the aim of the Festival is to educate people,

create awareness, and spark debate

around fraud prevention. ”At the same

time, it provides an opportunity to foster

cross-industry collaboration for the

key public and private sector organisations

involved in the fight against fraud,”

he adds.

For more information and to purchase

tickets, visit the Fraud Film Festival

website.

THE FUTURE OF

BUSINESS

STARTS HERE

DISCOVER YOUR OPTIONS

aut.ac.nz/studybusiness


12

OCTOBER 15, 2019

Viewlink

The English Fortnightly (Since November 1999)

ISSUE 425 | OCTOBER 15, 2019

Immigration Policy

should be equitable

It is easy to get emotional

on Immigration for, it

involves movement of

people, in most cases,

immediate members of the

family, partners, parents

and relatives.

No government anywhere

in the world has ever been

able to please everyone

when it changes rules,

practices and procedures.

Immigration Minister and

along with him the Labour

Party have been receiving

a lot of flak over the recent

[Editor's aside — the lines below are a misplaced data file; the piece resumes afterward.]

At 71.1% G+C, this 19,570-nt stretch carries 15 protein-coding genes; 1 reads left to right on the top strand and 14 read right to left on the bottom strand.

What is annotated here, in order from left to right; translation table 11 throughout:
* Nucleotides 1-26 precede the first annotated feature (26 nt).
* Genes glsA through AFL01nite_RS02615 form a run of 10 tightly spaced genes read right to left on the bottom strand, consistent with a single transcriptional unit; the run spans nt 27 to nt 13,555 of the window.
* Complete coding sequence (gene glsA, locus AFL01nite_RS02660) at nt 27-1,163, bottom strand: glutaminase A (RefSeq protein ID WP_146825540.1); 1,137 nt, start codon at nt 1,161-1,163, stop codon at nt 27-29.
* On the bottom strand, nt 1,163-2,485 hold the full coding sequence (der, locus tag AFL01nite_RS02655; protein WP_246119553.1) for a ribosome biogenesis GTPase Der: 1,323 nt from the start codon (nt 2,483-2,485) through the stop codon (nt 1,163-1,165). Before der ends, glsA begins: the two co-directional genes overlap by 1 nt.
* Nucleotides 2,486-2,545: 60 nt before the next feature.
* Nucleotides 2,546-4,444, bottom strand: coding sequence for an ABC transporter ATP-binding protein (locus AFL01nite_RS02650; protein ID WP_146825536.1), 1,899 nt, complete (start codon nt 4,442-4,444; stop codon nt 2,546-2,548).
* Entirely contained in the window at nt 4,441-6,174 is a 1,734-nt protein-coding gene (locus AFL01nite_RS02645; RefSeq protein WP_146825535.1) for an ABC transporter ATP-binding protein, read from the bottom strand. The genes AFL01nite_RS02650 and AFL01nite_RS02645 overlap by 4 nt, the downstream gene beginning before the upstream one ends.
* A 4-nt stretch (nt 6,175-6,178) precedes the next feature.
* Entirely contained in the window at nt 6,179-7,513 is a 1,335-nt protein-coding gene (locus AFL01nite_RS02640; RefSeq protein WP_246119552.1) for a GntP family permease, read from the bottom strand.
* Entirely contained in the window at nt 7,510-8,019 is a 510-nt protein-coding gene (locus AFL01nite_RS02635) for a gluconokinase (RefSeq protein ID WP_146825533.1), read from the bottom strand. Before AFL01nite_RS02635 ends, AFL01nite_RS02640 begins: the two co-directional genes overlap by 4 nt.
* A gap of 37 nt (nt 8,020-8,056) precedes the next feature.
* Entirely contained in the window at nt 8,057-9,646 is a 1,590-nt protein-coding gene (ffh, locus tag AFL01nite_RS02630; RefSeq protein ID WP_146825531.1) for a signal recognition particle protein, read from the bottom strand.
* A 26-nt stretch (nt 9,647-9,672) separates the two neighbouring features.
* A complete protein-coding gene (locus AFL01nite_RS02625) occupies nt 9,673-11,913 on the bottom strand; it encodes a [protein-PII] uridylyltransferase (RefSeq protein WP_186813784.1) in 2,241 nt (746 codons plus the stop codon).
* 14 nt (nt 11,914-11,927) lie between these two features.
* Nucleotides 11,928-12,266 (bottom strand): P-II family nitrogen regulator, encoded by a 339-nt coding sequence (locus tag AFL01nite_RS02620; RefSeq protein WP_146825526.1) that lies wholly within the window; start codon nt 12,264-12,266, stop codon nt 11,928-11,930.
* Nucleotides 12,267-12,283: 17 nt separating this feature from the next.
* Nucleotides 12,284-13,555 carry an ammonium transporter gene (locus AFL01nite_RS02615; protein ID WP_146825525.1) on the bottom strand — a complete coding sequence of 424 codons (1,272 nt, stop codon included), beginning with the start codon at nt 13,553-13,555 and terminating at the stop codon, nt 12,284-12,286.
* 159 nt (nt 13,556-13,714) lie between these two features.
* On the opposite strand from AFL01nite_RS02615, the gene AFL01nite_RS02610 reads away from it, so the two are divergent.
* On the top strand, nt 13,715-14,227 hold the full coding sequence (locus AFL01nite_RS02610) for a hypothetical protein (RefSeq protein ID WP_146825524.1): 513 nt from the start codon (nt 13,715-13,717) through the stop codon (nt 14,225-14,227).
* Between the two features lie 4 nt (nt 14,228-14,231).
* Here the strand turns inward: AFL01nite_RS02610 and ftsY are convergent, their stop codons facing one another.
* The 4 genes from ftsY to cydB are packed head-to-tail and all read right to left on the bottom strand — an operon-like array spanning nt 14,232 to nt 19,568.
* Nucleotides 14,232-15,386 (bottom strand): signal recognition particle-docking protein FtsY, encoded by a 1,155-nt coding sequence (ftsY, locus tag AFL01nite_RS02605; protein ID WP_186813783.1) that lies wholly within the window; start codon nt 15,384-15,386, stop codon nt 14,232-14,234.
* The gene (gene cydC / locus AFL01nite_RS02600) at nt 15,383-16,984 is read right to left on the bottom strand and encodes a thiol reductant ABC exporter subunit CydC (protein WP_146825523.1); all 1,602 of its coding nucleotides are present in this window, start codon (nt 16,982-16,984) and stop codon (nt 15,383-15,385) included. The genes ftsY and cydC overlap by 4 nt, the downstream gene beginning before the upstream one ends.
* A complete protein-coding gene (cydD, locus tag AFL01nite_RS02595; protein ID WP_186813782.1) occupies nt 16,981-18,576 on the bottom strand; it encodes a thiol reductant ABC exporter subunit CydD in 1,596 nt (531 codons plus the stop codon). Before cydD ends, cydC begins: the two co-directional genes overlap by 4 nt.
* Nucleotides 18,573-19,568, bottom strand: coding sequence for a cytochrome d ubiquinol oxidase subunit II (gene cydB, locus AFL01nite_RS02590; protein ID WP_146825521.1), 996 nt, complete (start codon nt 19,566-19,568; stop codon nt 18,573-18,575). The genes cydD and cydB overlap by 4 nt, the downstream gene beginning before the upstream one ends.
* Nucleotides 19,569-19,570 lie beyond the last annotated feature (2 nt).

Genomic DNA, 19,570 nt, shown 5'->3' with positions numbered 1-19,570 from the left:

decisions on Parents Visa

and Partner’s Visa; at best

the changes tighten the

procedures and ensures that

right people are allowed to

settle in New Zealand and

at worst, they are seen as

‘driving Indians out of the

country.’

Benefits of migration

The liberal case for

immigration is simply put.

Openness to newcomers is

morally right, economically

beneficial and culturally

enriching.

But to remain a

multicultural country,

our Immigration Policy

should be more equitable,

widespread and better

balanced.

As former Minister

Peter Dunne wrote, “Our

policy needs to go further

and allow all parents of

New Zealand permanent

residents and citizens an

automatic right to shortterm

entry or residence,

subject to the standard

health and character

requirements. This would

deal in one fell swoop to

the many cases of parents

wanting to make shortterm

visits to see children

or grandchildren, or attend

family events.”

The economic case

for migration is equally

compelling. Just as labour

mobility is desirable within

national borders, so too

across them. Allowing

people to move from poorer

countries to richer ones that

have more capital, superior

technologies and better

institutions boosts their

productivity and that of the

global economy.

Some are more willing to

do jobs that locals spurn,

such as picking fruit or